Democracy Briefings

Democracy Briefing 1: Building a Pandemic-Resilient Democracy

by John Sullivan Baker, CDI Student Fellow; Oct. 4, 2022

On September 15, 2022, an interdisciplinary group of faculty and students convened for the semester’s first installment of Democracy’s Futures, a seminar series exploring how we can strengthen, expand, and reinvigorate democracy. The session, which examined the relationship between democracy and the COVID-19 pandemic, featured two distinguished speakers: Danielle Allen, James Bryant Conant University Professor at Harvard University, and John Witt, Allen H. Duffy Class of 1960 Professor of Law at Yale Law School. This briefing summarizes their insights.      

Democracy’s Futures is organized by the Columbia University Constitutional Democracy Initiative. We invite you to register for upcoming Democracy’s Futures events and learn more about the Initiative’s ongoing projects.

The devastation of COVID-19 prompts the question of how democracies can more effectively respond to infectious disease. The session began by examining the lost history of pandemics. Before antibiotics and modern healthcare, epidemics were pervasive, and Americans developed governance structures to safeguard society’s health. Over the century prior to COVID-19, however, infectious disease faded from public consciousness, and we lost much of our pandemic resilience. The goal is to build capacity to respond to pandemics by emphasizing the public good and building more flexible and engaged democratic systems.

During the conversation, Professor Witt described the many ways state and local governments invoked their police power to regulate public health in the 19th and early 20th centuries. Officials banned livestock from city streets, conducted home inspections, required mass vaccination, and implemented numerous other interventions. Authorities also ran messaging campaigns that encouraged healthy and sanitary practices by appealing to citizens’ sense of social responsibility.

While courts gave state and local officials wide leeway to exercise the police power, they sometimes struck down public health measures as beyond the pale of government authority. For example, courts prevented the transfer of cholera patients from quarantine ships to land (Seguine v. Schultz), stopped local authorities in Georgia from seizing property for a smallpox hospital (Markham v. Brown), and struck down a discriminatory quarantine targeting San Francisco’s Chinatown (Jew Ho v. Williamson). This “jurisprudence of hygiene” culminated with Jacobson v. Massachusetts, a landmark U.S. Supreme Court decision upholding compulsory vaccination. In his majority opinion, Justice John Marshall Harlan wrote that a community must be able to act collectively to advance “general comfort, health, and prosperity.”

But in the 20th century, Professor Witt argued, the United States largely declared victory over infectious disease. Even as the federal government’s footprint grew, our capacity to confront epidemics shrank. And when the COVID-19 pandemic struck, we were tragically unprepared.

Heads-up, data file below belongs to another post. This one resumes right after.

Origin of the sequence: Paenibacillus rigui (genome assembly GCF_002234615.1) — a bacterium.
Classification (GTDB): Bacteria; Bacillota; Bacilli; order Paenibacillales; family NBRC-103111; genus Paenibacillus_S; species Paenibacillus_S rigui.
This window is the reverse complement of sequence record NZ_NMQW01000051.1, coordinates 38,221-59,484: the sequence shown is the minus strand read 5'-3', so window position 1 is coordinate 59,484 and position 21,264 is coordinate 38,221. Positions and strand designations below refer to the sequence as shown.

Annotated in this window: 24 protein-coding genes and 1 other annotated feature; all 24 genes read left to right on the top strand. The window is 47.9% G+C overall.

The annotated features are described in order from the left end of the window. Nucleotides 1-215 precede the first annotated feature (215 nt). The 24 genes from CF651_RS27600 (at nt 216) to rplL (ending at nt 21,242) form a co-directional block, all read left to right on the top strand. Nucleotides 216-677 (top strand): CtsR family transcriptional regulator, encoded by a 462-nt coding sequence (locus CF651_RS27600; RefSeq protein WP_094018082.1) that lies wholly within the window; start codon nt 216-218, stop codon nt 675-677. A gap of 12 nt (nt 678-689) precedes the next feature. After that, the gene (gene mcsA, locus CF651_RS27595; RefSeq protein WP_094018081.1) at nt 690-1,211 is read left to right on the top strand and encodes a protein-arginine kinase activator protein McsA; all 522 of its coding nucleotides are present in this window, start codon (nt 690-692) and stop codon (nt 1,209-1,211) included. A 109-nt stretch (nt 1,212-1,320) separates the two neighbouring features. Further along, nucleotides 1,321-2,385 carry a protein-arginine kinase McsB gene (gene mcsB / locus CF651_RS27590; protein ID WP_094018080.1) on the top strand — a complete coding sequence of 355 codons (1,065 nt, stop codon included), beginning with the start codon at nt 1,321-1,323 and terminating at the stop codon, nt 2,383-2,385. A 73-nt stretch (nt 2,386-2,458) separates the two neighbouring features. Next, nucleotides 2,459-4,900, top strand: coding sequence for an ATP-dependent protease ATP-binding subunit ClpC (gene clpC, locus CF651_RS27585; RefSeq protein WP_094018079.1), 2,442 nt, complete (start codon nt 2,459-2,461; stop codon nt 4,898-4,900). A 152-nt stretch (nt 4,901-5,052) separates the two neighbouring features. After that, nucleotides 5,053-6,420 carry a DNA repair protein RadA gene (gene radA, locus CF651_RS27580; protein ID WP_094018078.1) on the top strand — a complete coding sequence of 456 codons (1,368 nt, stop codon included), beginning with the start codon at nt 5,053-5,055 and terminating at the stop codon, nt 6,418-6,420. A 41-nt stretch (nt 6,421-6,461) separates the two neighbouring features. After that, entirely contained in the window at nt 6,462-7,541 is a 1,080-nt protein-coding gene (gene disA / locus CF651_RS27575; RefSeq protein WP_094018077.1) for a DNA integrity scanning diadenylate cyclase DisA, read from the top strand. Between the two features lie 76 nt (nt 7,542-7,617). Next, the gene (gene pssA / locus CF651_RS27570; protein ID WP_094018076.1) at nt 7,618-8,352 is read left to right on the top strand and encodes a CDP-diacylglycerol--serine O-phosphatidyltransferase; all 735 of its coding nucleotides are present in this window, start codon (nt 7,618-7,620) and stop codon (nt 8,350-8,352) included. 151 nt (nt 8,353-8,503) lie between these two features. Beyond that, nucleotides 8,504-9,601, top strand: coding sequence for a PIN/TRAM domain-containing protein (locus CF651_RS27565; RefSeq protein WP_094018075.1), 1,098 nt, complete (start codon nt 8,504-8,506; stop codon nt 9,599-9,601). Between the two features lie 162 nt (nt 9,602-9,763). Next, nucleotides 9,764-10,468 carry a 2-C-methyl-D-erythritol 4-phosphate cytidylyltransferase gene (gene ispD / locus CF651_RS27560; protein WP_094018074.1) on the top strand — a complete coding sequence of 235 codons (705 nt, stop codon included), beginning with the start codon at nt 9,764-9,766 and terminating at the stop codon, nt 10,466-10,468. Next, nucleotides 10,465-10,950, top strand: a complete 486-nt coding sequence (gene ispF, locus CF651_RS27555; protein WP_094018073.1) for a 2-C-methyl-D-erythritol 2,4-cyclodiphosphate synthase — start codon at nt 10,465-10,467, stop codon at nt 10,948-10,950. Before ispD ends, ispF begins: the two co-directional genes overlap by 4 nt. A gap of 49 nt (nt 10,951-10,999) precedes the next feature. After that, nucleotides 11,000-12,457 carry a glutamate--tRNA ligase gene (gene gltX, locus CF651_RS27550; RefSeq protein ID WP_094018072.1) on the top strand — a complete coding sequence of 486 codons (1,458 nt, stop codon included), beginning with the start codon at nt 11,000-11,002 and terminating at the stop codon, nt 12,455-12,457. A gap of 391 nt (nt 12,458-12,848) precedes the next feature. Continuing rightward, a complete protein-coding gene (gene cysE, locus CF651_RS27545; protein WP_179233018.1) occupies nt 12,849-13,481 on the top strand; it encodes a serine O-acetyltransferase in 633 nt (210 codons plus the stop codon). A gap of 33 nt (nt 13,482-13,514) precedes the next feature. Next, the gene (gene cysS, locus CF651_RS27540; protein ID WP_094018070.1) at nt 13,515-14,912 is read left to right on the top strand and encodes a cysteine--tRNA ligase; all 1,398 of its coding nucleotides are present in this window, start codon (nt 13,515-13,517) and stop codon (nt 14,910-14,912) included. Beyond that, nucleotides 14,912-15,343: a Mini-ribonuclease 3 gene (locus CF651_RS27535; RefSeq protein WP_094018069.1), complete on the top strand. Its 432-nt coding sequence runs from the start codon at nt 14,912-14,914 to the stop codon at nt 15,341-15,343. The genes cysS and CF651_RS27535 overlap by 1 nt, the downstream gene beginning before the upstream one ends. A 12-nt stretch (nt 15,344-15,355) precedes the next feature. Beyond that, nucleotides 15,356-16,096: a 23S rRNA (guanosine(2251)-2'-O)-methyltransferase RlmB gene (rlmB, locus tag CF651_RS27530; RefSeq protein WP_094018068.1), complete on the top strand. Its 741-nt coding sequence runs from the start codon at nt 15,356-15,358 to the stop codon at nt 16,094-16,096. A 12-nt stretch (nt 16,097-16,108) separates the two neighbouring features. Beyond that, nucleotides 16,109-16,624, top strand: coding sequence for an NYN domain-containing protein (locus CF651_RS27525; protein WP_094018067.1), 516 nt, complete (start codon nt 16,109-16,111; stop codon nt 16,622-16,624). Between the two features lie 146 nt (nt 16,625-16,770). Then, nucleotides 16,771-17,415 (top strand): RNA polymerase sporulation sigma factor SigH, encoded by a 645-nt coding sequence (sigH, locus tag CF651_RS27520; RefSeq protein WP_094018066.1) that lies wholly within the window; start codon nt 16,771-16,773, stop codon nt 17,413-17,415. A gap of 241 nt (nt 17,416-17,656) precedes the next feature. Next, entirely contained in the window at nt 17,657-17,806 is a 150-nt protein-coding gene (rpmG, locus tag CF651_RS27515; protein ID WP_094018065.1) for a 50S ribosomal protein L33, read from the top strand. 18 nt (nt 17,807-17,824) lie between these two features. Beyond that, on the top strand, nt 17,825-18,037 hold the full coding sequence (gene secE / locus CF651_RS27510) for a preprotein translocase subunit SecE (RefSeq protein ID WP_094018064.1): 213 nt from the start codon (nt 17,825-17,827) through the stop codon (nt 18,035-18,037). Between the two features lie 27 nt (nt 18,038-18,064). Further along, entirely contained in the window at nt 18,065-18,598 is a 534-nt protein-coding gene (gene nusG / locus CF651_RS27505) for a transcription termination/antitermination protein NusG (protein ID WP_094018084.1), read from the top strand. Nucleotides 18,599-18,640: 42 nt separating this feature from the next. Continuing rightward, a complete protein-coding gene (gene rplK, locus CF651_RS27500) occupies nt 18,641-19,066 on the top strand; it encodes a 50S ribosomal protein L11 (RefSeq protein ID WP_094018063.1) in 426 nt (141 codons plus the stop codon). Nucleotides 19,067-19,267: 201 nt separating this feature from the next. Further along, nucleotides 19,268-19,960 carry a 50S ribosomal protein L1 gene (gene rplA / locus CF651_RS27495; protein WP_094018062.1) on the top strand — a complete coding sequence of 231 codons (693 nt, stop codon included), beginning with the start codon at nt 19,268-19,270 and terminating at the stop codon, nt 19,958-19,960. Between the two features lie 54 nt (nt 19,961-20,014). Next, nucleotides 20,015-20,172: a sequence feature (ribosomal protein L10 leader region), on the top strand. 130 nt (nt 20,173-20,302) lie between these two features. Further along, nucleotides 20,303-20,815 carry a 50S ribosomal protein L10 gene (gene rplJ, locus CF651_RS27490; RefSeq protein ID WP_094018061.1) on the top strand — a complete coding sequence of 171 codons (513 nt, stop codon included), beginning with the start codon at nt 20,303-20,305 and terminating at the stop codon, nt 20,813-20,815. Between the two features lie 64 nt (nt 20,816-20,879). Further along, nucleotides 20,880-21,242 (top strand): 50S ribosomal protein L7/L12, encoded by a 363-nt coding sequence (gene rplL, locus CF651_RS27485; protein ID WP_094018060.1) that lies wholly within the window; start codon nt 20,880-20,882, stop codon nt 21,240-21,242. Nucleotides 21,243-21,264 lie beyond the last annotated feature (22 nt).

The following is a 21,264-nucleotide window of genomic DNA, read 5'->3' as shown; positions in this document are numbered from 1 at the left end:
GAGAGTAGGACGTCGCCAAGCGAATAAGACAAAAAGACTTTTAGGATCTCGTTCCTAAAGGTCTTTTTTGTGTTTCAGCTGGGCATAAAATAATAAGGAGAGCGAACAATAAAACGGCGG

Professor Allen illustrated a roadmap for building a pandemic-resilient democracy. First, she argued, democracies can foster mutual commitment and create a robust social contract by elevating public goods and shifting away from overly market-centric approaches. Such a strategy would foster inclusion and democratic participation by seeing and hearing those who lack the private resources to protect themselves in a crisis.

Democracies can operationalize this new social contract, Professor Allen explained, by developing governance structures that attend to people’s needs in local contexts and harmonize policy solutions across jurisdictional levels. Too often, our federalist system, which should facilitate flexible solutions to meet communities’ unique needs, instead undermines effective coordination. For example, during the COVID-19 pandemic, school reopenings were hampered by jurisdictional confusion at all levels, and many education policymakers neglected to engage with the ground-level needs of teachers and families.

To achieve Professor Allen’s vision, we need governance structures that are nimble, flexible, and respond effectively to varied challenges. This means policymakers should better collaborate across jurisdictional and partisan lines, while engaging deeply with individuals on the ground to understand context-specific needs and perspectives. If democracies can enhance collaboration while re-centering the public good, American society will be better-prepared to weather future pandemics.


Further Reading:



Democracy Briefing 2: The Democratic Possibilities of the European Union

by John Sullivan Baker, CDI Student Fellow

On September 29, 2022, an interdisciplinary group of faculty and students convened for the semester’s second installment of Democracy’s Futures, a seminar series exploring how we can strengthen, expand, and reinvigorate democracy. The session, which critically examined the relationship between the European Union and democracy, featured two distinguished speakers: Gráinne de Búrca, Florence Ellinwood Allen Professor of Law at the New York University School of Law, and Charles Sabel, Maurice T. Moore Professor of Law at Columbia Law School. This briefing summarizes their insights.      

Democracy’s Futures is organized by the Columbia University Constitutional Democracy Initiative. We invite you to register for upcoming Democracy’s Futures events and learn more about the Initiative’s ongoing projects.

            Is the European Union a democracy? What should democratic governance look like in a globalized world? Do we need to re-think our definition of democracy altogether? Participants wrestled with these crucial questions in a session that explored both the promise and peril of the EU’s supernational system of governance. Professor Gráinne de Búrca made the case that the EU both exemplifies and challenges democracy, and Professor Charles Sabel theorized that EU provides an innovative model for globalized governance that doesn’t depend on a single set of unified rules or a single administrator.